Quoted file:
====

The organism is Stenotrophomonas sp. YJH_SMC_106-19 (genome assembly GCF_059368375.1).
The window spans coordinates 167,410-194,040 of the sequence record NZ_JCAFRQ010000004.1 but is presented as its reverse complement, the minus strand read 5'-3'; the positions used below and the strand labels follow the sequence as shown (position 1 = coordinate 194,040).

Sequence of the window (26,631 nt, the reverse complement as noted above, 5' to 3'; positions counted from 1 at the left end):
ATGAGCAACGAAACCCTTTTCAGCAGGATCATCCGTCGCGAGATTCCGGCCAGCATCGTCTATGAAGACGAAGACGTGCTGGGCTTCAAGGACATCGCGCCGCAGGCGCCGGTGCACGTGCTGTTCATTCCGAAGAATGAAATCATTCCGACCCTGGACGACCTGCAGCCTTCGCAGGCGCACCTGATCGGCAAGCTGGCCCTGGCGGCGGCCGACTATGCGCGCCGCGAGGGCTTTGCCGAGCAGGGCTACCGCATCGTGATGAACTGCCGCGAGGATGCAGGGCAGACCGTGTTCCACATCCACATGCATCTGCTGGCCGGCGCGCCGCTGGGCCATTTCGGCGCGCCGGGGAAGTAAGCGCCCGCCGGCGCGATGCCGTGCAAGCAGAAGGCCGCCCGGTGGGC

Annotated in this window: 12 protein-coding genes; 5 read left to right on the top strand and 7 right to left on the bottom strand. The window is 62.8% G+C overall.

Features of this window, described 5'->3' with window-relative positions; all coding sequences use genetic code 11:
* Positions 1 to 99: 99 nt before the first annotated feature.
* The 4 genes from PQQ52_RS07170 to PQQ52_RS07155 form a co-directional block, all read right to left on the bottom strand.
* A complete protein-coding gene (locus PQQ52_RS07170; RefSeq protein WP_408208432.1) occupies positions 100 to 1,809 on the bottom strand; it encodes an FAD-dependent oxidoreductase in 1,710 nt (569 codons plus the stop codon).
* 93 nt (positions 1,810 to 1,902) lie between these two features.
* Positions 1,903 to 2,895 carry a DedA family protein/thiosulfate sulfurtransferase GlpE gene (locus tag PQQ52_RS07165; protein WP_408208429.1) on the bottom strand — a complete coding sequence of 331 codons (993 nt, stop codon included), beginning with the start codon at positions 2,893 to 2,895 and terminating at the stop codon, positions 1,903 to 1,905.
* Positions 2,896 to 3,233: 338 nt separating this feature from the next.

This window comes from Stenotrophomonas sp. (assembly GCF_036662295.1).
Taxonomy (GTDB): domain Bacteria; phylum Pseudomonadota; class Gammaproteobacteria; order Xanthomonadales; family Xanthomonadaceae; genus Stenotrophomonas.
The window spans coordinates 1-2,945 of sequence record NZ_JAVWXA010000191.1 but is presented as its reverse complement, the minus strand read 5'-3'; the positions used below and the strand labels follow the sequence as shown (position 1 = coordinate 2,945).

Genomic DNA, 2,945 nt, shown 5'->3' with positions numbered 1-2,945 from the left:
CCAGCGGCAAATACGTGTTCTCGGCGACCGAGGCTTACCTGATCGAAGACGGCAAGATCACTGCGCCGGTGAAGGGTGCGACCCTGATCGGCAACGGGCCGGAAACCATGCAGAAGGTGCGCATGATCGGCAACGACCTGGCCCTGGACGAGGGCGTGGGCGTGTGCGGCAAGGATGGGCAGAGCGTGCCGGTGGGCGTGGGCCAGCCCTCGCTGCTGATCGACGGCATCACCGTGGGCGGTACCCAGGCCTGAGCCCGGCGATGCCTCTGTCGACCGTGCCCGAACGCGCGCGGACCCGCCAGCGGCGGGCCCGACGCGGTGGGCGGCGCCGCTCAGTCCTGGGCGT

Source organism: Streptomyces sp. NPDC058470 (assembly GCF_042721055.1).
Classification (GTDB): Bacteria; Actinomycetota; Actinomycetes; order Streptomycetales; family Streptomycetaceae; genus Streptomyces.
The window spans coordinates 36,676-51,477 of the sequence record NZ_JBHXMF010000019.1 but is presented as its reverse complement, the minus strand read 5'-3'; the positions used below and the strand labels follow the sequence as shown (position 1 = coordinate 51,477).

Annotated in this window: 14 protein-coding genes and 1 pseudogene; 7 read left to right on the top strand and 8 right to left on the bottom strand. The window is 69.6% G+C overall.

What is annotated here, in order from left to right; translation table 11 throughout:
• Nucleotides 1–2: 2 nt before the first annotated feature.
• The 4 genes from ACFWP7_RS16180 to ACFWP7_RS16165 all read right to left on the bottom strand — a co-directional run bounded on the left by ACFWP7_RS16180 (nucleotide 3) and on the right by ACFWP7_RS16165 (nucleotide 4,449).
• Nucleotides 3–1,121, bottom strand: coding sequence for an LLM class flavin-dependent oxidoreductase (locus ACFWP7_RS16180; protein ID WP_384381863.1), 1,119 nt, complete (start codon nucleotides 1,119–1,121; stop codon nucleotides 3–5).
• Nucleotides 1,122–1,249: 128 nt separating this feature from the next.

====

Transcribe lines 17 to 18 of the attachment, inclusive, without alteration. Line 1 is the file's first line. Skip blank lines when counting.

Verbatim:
CCAGCGGCAAATACGTGTTCTCGGCGACCGAGGCTTACCTGATCGAAGACGGCAAGATCACTGCGCCGGTGAAGGGTGCGACCCTGATCGGCAACGGGCCGGAAACCATGCAGAAGGTGCGCATGATCGGCAACGACCTGGCCCTGGACGAGGGCGTGGGCGTGTGCGGCAAGGATGGGCAGAGCGTGCCGGTGGGCGTGGGCCAGCCCTCGCTGCTGATCGACGGCATCACCGTGGGCGGTACCCAGGCCTGAGCCCGGCGATGCCTCTGTCGACCGTGCCCGAACGCGCGCGGACCCGCCAGCGGCGGGCCCGACGCGGTGGGCGGCGCCGCTCAGTCCTGGGCGT

Source organism: Streptomyces sp. NPDC058470 (assembly GCF_042721055.1).